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Tablets are dying, should I be happy or alarmed?

tablets are dying
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Really? Tabs are dying? Tabs are no longer in frequent use? Or is it something like people are using them only when they need them? Like something really useful which is to be used only when required and not for all-time purpose. And we did already have a debate on this recently in a friends’ meet.

Yes, tabs are dying!
Actually dying…

For a few years after the 2010 launch of the iPad, there seemed to be a gold rush, with every company — from PC makers like Dell to phone companies like HTC and even the cassette-tape vendor Maxell — making tablets. Fast forward to 2017, and 2-in-1s, which serve as both laptops and slates, are popular, but the market for stand-alone tablets has fallen through the floor. Do you even need a tablet these days?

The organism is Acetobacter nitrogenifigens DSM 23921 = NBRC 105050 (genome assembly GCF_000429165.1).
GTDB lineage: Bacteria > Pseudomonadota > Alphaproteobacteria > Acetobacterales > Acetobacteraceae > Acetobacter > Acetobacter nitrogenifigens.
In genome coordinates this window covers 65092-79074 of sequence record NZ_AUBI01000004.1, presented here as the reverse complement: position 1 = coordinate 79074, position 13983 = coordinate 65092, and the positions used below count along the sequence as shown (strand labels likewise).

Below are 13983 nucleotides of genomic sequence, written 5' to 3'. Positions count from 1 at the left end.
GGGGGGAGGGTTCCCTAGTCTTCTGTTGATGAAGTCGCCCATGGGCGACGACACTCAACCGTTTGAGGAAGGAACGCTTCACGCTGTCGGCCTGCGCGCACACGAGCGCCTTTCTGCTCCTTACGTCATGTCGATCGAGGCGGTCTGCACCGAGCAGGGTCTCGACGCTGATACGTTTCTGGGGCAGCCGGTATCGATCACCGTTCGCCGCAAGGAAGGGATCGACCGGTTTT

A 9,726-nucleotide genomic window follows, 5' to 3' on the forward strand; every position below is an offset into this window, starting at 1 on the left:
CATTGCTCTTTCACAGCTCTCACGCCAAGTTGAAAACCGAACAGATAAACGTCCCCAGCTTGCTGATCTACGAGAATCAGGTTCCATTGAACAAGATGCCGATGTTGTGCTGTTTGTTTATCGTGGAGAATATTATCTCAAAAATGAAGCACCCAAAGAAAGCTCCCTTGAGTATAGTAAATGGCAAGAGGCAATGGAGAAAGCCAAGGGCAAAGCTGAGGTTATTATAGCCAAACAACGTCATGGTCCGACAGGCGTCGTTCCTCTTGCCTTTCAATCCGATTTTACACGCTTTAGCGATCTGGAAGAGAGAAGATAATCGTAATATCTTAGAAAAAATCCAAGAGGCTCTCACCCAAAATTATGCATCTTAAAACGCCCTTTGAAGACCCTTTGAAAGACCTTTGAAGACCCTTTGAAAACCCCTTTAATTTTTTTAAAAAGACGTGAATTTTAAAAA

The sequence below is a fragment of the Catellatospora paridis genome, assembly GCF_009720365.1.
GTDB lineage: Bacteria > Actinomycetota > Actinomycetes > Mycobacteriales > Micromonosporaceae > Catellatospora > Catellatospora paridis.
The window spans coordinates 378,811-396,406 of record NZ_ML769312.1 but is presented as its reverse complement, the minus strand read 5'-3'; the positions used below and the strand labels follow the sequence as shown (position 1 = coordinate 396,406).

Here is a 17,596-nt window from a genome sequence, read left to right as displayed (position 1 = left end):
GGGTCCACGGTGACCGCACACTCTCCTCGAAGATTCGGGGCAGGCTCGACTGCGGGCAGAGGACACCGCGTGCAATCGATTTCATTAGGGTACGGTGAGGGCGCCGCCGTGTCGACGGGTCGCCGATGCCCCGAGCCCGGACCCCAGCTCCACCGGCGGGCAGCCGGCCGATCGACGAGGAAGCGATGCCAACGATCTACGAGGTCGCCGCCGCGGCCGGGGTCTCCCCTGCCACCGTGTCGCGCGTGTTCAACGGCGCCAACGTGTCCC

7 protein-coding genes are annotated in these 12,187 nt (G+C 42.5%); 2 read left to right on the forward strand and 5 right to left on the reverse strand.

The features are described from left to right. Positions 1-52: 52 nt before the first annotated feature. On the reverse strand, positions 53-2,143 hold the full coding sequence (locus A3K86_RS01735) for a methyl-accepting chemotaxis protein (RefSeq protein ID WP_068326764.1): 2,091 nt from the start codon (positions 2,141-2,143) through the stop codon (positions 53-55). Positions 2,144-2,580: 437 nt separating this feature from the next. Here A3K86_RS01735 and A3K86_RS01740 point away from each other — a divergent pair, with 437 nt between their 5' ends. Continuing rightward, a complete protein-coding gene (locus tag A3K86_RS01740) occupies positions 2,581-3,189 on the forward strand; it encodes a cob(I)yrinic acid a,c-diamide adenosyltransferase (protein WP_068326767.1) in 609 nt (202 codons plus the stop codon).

Tablet sales have dropped 30 percent since their peak in 2013 and declined a full 15 percent between 2015 and 2016. And trust me, it could have been ever sharper!

The public’s romance with tablets is over, because average phones have gotten large enough to serve as great mediaconsumption devices, and because laptops, which are far superior productivity devices, have gotten lighter and more affordable. A 2016 consumer survey from Deloitte asked 30,000 respondents to name their preferred device types for 15 different activities, which ranged from watching TV to conducting video chats and shopping online. The tablet was the preferred device for none of these activities. Alarming, isn’t? (asking the tabs lovers!)